Banner Image
Women’s Advocate Wins 2022 Future Women Rural NSW Scholarship

Women’s Advocate Wins 2022 Future Women Rural NSW Scholarship


Women’s Advocate Wins 2022 Future Women Rural NSW Scholarship

Article by: Hari Yellina

To be a powerful female leader, you don’t have to wear high heels and a power suit. Dimity Smith of Tamworth wants to challenge the stereotype of females on boards of directors, and she wants to see more regional and rural women represented at the top. The director of GRO Events Group is one of 24 women selected for the Future Women Rural NSW Scholarship for 2022. It’s not an opportunity she’ll pass up, and she’s hoping the experience will help her develop her leadership skills and create great networking chances. “I was ecstatic,” she expressed her delight.

“One of the points I made in my contribution was that, while there has been a lot of progress – which is great – in terms of developing equity on boards, there is still a lot more room for change.” The NSW Government, in collaboration with Future Women, has launched the initiative for the second time, and successful applicants will be given access to a series of premium leadership development opportunities as part of a 12-month Future Women Platinum+ programme. Women who are present or future leaders in their field or community who wish to connect to a larger, like-minded community to help them advance their abilities and network are eligible for the scholarship.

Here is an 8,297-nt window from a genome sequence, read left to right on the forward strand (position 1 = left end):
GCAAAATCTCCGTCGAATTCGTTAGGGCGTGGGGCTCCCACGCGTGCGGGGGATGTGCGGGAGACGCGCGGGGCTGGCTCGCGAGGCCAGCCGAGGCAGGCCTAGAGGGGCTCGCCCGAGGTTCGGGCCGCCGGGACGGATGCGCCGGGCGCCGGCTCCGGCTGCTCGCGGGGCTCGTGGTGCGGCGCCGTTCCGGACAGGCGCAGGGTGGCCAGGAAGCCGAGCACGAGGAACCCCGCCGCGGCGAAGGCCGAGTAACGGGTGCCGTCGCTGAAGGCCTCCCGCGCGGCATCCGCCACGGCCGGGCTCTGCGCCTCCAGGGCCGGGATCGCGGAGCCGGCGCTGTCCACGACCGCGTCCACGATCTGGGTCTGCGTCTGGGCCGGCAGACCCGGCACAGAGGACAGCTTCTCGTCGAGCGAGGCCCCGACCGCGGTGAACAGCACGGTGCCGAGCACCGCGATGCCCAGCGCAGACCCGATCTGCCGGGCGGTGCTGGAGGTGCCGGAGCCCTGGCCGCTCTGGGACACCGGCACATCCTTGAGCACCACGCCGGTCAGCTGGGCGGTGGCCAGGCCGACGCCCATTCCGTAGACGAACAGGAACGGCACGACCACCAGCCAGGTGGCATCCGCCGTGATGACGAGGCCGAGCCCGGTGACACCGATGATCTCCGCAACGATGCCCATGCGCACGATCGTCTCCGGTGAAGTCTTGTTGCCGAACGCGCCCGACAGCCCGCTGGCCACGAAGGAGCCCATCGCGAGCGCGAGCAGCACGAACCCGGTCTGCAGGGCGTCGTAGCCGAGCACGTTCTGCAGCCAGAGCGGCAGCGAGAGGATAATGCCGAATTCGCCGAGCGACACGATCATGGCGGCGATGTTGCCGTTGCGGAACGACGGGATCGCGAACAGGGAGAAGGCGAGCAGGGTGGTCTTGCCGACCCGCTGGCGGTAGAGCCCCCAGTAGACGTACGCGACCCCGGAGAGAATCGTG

It’s worth $5500 and includes travel expenses to the Future Women Leadership Summit on March 7 and 8, which coincides with International Women’s Day (IWD). Ms Smith, who joined the board of Dairy NSW last year, has been a vocal supporter for raising the profile of dairy production in Australia. She aspires to encourage other women to pursue similar careers. “It’s great for this year’s IWD Break the Bias theme,” she added, “since there’s this perception that being on a board as a woman requires high heels and a power suit.”

“However, I believe that the mould is evolving, and that a woman in jeans and boots from a dairy farm or a beef and cattle station in the Northern Territory, or a lady working for Baiada in Tamworth, can still have a leadership role even if she isn’t sitting in a boardroom in Sydney.” “For a lot of board meetings, online is gaining precedence, and I’m hoping that this chance will allow these 24 women across the state to apply for future board opportunities.” The Future Women network, founded in 2018 by former media executive Helen McCabe, already has tens of thousands of members.